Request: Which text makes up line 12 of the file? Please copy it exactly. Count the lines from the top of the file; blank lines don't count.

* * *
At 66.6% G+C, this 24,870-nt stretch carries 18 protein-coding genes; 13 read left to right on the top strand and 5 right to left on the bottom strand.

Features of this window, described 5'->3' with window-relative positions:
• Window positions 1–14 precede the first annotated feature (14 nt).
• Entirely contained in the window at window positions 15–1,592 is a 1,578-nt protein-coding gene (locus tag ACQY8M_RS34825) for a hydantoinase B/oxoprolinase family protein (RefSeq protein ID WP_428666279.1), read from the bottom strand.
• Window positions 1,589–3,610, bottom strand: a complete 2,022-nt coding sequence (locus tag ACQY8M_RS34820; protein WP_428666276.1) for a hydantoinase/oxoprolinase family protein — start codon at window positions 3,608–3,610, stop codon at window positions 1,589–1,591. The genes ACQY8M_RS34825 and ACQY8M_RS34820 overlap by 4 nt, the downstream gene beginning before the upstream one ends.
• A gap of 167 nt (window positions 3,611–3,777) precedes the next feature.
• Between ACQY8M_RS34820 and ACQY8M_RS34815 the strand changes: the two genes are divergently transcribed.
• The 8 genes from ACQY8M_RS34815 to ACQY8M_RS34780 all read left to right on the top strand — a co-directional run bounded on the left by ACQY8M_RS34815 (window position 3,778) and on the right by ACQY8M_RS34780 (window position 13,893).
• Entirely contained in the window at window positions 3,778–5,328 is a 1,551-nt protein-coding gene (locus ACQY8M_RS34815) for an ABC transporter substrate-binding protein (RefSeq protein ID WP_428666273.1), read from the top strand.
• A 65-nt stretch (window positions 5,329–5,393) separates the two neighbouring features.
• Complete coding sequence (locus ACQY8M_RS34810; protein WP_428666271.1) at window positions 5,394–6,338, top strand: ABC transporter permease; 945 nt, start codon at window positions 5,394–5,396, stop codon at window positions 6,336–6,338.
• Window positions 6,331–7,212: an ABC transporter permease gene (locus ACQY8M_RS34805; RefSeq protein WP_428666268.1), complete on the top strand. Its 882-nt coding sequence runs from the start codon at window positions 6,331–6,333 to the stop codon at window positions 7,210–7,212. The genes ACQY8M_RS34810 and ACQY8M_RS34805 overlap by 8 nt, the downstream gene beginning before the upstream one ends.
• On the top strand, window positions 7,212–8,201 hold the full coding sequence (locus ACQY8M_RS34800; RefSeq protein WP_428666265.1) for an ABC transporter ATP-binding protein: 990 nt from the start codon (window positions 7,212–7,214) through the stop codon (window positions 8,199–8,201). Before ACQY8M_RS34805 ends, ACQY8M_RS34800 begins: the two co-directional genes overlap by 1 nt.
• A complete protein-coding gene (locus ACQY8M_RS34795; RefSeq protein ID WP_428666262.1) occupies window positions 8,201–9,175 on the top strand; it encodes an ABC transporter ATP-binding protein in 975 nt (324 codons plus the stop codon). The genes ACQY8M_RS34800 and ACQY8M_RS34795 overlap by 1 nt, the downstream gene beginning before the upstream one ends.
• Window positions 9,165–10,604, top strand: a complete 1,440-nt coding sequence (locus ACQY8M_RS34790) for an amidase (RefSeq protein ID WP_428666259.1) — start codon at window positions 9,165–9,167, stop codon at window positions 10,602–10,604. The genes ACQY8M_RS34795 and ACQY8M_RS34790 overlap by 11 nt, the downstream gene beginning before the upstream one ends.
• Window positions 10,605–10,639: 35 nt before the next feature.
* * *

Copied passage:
• Window positions 6,331–7,212: an ABC transporter permease gene (locus ACQY8M_RS34805; RefSeq protein WP_428666268.1), complete on the top strand. Its 882-nt coding sequence runs from the start codon at window positions 6,331–6,333 to the stop codon at window positions 7,210–7,212. The genes ACQY8M_RS34810 and ACQY8M_RS34805 overlap by 8 nt, the downstream gene beginning before the upstream one ends.